Rubber seedlings grown in root trainer containers develop 300% more lateral roots compared with rubber seedlings grown in conventional polybags. This results in faster growth and development of rubber quality planting materials.
The root trainer technology enhances the development of straight tap root and many root hairs allowing the rubber plant to withstand environmental stress after planting, resulting in high survival rate and uniformity in growth.
Root trainers are specially designed plastic containers that have vertical ridges inside to promote fast and healthy growth of roots. This technique stimulates well-established root system by preventing tap root coiling. The size and shape of the containers also eases transporting and handling rubber seedlings.
Based from the project titled, “Innovation of Root Trainer Technique and Precision Grafting Technology for Rapid Propagation of Quality Planting Materials of Rubber,” quality planting materials of rubber were grown in just 5-6 months using the root trainer technology combined with young budding propagation technique, compared with the use of conventional polybag nursery practice that takes 10-18 months. Budding can also start as early as 20 days.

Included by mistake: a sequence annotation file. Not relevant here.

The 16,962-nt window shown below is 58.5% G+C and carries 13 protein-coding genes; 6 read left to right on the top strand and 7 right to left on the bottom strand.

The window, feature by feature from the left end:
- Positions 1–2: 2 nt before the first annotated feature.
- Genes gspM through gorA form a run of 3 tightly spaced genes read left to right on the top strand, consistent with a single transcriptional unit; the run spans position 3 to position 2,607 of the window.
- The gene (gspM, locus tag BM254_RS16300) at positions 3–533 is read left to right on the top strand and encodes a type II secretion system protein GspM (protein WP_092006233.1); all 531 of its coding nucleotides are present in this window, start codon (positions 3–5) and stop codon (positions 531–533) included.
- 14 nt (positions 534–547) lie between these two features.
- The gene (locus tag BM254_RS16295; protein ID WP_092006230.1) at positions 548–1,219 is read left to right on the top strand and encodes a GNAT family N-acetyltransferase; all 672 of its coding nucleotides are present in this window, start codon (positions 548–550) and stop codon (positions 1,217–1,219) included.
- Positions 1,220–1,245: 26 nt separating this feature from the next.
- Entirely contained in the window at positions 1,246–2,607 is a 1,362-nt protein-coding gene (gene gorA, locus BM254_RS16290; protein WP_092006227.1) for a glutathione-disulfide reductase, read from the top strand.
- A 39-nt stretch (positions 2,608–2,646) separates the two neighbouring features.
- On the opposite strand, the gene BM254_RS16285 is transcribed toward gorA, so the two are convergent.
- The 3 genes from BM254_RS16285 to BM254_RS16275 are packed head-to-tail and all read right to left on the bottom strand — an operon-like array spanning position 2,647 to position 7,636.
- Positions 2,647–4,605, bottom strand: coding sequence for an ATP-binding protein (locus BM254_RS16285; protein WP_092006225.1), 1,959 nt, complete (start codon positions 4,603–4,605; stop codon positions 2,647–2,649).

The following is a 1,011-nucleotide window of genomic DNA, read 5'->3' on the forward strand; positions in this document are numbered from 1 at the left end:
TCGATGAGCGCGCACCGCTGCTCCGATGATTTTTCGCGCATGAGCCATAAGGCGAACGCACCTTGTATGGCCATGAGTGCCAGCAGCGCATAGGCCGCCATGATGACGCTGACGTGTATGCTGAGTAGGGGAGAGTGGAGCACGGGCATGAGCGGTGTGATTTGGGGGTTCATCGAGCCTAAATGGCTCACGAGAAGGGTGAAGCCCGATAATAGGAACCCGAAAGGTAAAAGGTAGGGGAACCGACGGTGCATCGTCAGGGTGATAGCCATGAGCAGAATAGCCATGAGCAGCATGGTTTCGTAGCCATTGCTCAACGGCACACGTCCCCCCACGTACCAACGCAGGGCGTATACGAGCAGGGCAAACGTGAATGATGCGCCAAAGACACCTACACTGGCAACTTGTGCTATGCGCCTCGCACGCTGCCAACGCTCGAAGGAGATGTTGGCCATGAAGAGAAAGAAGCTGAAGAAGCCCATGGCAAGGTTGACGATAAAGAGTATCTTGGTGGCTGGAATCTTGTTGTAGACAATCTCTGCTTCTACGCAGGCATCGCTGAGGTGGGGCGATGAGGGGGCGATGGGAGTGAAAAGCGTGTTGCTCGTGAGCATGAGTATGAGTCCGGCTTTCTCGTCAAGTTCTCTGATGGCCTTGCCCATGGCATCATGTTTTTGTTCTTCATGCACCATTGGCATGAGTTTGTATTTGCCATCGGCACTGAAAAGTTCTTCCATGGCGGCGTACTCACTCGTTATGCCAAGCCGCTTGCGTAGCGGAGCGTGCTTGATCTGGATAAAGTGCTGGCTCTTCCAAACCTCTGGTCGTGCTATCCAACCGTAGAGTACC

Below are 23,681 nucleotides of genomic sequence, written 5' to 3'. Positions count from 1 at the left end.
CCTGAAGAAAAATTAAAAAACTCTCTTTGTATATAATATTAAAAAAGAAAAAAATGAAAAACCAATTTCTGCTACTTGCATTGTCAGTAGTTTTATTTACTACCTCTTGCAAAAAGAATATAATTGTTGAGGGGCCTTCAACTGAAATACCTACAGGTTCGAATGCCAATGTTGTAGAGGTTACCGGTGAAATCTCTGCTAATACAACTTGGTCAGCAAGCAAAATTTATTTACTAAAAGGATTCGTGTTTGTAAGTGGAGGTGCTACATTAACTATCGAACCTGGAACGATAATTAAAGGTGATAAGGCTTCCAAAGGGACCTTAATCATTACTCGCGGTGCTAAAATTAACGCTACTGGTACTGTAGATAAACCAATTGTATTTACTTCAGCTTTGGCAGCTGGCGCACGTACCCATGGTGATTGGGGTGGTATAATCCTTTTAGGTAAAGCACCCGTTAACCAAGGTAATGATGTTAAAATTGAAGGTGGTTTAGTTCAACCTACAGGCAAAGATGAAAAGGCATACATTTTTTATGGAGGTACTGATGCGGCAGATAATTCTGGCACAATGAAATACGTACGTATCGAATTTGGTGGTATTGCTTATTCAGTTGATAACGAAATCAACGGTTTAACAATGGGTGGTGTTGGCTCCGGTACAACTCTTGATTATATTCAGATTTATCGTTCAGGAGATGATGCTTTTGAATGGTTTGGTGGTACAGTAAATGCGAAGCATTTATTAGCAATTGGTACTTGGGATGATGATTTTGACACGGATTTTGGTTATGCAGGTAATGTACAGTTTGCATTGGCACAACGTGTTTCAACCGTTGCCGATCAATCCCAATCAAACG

Root trainers were first discovered in India and new propagation techniques were adapted from Indonesia and China. With these in mind, project leader Ernie Camacho of the Department of Agriculture Regional Field Office 9 (DA-RFO 9) thought of a way to verify the applicability of root trainer in the country and test new and innovative techniques in the production of quality and affordable planting materials of rubber.
According to Camacho, the new technique will enable the Philippines to propagate climate-resilient rubber at lower cost. The root trainer technology is also projected to be profitable in the downstream market.
Falling under PCAARRD’s strategic R&D banner program, the developed technology is envisioned to be commercialized in the country to help resolve the prevailing issue of the high demand of rubber quality planting materials.
This project is funded by the Philippine Council for Agriculture, Aquatic, and Natural Resources Research and Development of the Department of Science and Technology (DOST-PCAARRD). It is one of the three finalists for the research category of the National Symposium on Agriculture, Aquatic and Natural Resources Research and Development (NSAARRD), spearheaded by PCAARRD.
NSAARRD awardees will be recognized during the PCAARRD’s Awards and Recognition Ceremony on June 19, 2019 at the Philippine International Convention Center (PICC), Pasay City.
by Eirene Grace C. Zaragoza, DOST-PCAARRD S&T Media Services